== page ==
Naloxone is administered by nasal spray and has saved the lives of many who have overdosed on opioids such as heroin, prescription pain killers, and fentanyl.
By Forum Staff
Borough President Melinda Katz will join NYC Health + Hospitals and the City Department of Health and Mental Hygiene later this month in sponsoring an event to train members of the public on how they can save the lives of people suffering from opioid overdoses.
The event is scheduled for Thursday, Sept. 26, from 10 a.m. to noon in the auditorium (Room A1-22) of NYC Health + Hospitals/Elmhurst at 79-01 Broadway in Elmhurst. According to the borough president’s office, attendees will learn how recognize an opioid overdose and how to properly and safely administer naloxone medication to reverse it.
Katz noted that naloxone, known commonly by the brand name Narcan, is a medication that can be used on an emergency basis by non-medical professionals to treat opioid overdoses to prevent fatalities.
Naloxone is an “opioid antagonist” that counteracts the life-threatening depression of the central nervous and respiratory systems suffered during an opioid overdose. Administration of naloxone can quickly restore normal breathing and save the life of a person overdosing on opioids. It is a safe medication widely used by emergency medical personnel and other first responders to prevent opioid overdose deaths.
Naloxone is administered by nasal spray and has saved the lives of many who have overdosed on opioids such as heroin, prescription pain killers, and fentanyl, Katz said.
The free training session will include remarks from Katz, followed by a presentation from NYC Health + Hospitals/ Elmhurst about the nationwide opioid epidemic and its impact in Queens. It will be followed by a DOHMH-facilitated training on how to administer the naloxone nasal spray. Free kits containing naloxone nasal spray will be distributed at the end of the training to individuals age 12 and older.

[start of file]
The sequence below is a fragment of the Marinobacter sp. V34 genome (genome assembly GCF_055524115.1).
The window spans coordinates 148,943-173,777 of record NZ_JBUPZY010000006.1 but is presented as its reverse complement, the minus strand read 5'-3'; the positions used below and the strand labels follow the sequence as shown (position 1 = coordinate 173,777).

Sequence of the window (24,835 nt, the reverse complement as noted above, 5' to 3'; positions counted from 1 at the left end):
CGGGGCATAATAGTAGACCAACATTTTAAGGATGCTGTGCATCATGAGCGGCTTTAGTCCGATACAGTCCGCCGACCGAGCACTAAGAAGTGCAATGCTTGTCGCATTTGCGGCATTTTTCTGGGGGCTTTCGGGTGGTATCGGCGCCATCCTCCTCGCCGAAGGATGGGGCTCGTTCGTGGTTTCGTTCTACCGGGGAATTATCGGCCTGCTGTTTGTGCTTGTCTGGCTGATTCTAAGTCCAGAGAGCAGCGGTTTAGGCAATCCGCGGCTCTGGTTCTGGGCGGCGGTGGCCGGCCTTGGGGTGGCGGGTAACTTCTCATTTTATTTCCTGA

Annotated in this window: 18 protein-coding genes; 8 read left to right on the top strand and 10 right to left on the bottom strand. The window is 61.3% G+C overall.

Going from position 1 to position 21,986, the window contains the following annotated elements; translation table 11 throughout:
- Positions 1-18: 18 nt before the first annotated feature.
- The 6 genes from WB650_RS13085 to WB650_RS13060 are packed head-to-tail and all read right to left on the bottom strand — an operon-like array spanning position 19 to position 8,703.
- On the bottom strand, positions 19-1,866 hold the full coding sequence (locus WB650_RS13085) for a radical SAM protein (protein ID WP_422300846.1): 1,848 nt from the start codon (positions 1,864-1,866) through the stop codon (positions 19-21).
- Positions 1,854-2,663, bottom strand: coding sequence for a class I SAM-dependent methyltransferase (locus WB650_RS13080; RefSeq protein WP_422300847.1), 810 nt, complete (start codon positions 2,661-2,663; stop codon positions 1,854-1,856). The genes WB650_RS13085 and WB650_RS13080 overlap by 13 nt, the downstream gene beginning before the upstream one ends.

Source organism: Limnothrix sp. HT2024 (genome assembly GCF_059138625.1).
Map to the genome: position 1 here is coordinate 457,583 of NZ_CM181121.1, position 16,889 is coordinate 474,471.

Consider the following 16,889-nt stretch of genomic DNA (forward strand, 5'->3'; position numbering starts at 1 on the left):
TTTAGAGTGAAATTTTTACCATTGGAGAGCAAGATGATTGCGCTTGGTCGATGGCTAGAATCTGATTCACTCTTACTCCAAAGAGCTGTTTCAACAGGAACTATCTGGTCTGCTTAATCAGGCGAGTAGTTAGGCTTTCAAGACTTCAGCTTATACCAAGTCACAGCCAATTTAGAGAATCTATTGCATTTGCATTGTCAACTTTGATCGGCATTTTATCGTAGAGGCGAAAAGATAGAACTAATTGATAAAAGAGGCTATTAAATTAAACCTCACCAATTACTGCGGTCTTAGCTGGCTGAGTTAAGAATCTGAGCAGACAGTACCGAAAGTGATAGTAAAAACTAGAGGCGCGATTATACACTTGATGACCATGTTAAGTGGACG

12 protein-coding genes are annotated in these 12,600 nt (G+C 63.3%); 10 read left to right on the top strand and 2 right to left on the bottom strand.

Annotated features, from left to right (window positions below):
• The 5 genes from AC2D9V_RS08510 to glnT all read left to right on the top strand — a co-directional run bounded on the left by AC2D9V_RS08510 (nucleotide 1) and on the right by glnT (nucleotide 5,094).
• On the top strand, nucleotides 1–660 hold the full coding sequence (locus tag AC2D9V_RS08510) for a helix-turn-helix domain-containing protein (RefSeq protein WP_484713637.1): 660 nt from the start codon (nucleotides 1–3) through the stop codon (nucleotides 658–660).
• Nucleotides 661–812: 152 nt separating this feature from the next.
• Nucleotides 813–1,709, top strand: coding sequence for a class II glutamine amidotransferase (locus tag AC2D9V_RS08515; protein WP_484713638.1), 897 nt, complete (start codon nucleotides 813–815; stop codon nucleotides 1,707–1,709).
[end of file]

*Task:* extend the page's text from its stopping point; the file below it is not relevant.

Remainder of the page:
The training will also feature information about what NYC Health + Hospitals is doing to combat the opioid epidemic, what treatment is available in The World’s Borough for opioid addiction, and what New Yorkers can do to prevent overdoses.
The Sept. 26 training session is part of NYC Health + Hospitals’ effort to hold free opioid overdose and naloxone training and dispensing events at all 11 of its public hospitals by the end of 2019. The effort is part of HealingNYC, a Citywide initiative to prevent opioid overdoses that helped the City achieve a 3-percent reduction last year in its annual number of unintentional drug-overdose deaths—its first annual reduction in eight years. The reduction was especially sharp in Queens, which saw its number of overdose deaths drop to 215 in 2018 from 270 in 2017.
“We are in the middle of an opioid epidemic that has claimed the lives of nearly 3,000 people in New York City in the past two years alone,” Katz said. “We can help address this crisis by learning how to administer potentially lifesaving naloxone to those overdosing on opioids, empowering family members, friends and neighbors with the information to assist. It is my privilege to partner with NYC Health + Hospitals and the Department of Health and Mental Hygiene in co-sponsoring this vitally important training session, which will put naloxone in the hands of our borough’s residents and save many more lives.”